Back to the Market: The Bulls have been increasingly focused on a “no-landing” theme supported by low unemployment and a resilient Consumer. The Bull case was infectious. The herd is no longer worried. That’s not necessarily a good thing. Sentiment has proven to be an effective contrarian indicator. Bank of America’s Global Fund Manager Survey for February showed investors were the least pessimistic since February of last year. We all know what happened after that. 2022 happened. Recession odds from the survey fell to just 24% in the next 12-months. That is down from a 77% peak in November. Fear has definitely abated.
Bulls in the US Investor’s Intelligence poll hit 48.6% this month. That is the highest since the final 2021 reading. That was the Market top before the 2022 Bear took hold. Bearish sentiment has fallen to 25.8%, well below the 44.1% early October reading. That was the Market bottom. As you can see, investors tend to chase. They get excited at tops and freak out at bottoms. It is time-tested. It’s also the opposite of what investors are supposed to do. Buy low and sell high in theory, is buy high and sell low in reality. That’s not the way. There’s nothing like price to change sentiment.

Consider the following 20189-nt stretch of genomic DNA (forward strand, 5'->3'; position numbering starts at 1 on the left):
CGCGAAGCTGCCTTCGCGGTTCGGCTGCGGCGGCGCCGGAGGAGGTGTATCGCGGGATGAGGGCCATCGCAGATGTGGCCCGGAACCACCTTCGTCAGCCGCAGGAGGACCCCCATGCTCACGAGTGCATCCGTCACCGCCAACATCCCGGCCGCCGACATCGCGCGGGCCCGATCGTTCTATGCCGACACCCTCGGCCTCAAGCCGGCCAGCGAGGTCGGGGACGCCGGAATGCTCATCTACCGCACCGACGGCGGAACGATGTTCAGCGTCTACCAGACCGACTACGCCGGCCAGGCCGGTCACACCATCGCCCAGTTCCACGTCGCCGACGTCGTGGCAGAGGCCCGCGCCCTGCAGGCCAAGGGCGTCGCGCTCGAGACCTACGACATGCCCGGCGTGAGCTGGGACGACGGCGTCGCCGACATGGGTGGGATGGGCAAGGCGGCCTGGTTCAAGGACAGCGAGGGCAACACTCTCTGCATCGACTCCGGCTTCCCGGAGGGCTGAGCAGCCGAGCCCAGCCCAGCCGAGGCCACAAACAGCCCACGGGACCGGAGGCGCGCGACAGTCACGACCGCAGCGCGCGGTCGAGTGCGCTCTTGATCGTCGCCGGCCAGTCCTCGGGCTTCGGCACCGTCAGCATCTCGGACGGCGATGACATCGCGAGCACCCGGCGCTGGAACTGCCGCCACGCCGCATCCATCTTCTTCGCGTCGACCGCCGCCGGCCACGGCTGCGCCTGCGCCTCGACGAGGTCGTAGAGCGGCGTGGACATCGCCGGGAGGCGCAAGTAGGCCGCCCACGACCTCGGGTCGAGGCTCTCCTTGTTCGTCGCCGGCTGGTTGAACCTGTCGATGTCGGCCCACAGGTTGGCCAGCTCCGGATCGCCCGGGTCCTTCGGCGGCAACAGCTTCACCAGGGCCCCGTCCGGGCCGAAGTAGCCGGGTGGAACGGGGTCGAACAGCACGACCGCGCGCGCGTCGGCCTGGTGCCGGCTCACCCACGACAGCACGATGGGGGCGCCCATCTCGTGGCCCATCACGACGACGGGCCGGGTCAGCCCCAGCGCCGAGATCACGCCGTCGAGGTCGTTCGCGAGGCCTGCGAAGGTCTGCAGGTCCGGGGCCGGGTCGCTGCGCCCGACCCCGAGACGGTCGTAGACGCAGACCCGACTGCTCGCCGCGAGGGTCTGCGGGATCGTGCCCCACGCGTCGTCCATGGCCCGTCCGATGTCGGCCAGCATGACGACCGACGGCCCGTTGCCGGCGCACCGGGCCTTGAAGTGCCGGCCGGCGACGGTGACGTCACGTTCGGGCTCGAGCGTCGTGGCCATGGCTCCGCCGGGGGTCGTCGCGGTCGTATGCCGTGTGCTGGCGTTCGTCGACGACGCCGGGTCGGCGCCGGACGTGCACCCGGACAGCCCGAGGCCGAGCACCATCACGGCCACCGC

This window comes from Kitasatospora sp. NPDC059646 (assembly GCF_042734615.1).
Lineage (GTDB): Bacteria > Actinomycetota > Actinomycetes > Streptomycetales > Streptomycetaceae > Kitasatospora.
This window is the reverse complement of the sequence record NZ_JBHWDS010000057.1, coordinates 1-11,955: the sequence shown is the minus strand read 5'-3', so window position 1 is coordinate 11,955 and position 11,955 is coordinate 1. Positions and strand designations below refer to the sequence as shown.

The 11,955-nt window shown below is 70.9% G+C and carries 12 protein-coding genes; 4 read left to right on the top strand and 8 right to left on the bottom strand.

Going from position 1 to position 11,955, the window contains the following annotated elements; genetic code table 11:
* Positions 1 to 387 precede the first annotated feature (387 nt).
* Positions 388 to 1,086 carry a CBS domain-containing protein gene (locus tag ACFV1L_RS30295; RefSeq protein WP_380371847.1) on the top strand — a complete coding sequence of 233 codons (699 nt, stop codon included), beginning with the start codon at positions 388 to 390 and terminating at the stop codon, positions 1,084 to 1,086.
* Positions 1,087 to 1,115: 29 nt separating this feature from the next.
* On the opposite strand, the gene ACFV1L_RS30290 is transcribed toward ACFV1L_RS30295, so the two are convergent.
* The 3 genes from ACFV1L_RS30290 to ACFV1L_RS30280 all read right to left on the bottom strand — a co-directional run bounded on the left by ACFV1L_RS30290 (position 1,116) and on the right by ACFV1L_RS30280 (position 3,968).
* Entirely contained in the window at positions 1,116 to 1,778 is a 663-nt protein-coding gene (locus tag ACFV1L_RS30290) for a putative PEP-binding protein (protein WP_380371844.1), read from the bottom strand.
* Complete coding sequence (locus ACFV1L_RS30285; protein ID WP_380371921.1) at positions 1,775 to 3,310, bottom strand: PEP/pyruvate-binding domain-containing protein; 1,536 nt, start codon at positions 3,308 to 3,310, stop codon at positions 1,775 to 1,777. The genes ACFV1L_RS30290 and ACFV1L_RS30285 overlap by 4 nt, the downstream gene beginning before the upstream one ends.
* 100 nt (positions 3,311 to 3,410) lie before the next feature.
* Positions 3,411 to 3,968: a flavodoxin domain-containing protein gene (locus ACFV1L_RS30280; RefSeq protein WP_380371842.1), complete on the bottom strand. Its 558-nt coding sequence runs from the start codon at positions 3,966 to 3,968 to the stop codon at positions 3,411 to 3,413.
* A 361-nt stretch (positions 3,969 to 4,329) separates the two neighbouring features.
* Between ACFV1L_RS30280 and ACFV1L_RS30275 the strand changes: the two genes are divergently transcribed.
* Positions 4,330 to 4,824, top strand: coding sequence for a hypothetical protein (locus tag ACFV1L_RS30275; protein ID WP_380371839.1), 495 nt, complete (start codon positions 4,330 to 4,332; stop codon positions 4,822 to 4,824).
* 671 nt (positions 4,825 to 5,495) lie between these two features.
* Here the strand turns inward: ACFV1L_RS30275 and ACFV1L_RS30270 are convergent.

Also important to point out: 2023 brought a bit of a “garbage” rally. The stuff that got beat up the most, mainly speculative unprofitable stocks, have led the charge in the young year. Short-covering has been a big part of it. Speculative call options buying has too. The rally broadened out to be sure, with wide participation. But the leadership has been decisively speculative. The rally has no doubt confused the Fed. One strategist on the Street said the Market is taunting the Fed. It’s actually hard to disagree with that. It’s a recipe for the Fed to punch back with a ½-point hike ahead. The Market is now seeing that.
Enjoy the ride. Enjoy the green while it lasts. We anticipated a strong start to the year. We didn’t expect it to be this strong. We also expected continued volatility. That we can count on. The Bull-Bear brawl continues. The Bull took the upper hand to start the year. The Bear just struck back. More time is needed to see it play out. Patience is needed too. So, hang in there. We’ve got this. We know what to do.
Finally, I had the privilege of speaking to the Campolindo High School investment club this week. It was an energetic and intellectually curious crowd. I must say I was beyond impressed. Investing in a better tomorrow is Bedell Frazier’s professional purpose. Investing in the next generation is a large part of that mission. I walked away feeling invigorated about our future.
Have a nice weekend. The Market will be closed on Monday in honor of Presidents’ Day. Our office will be closed as well. We’ll be back, dark and early on Tuesday.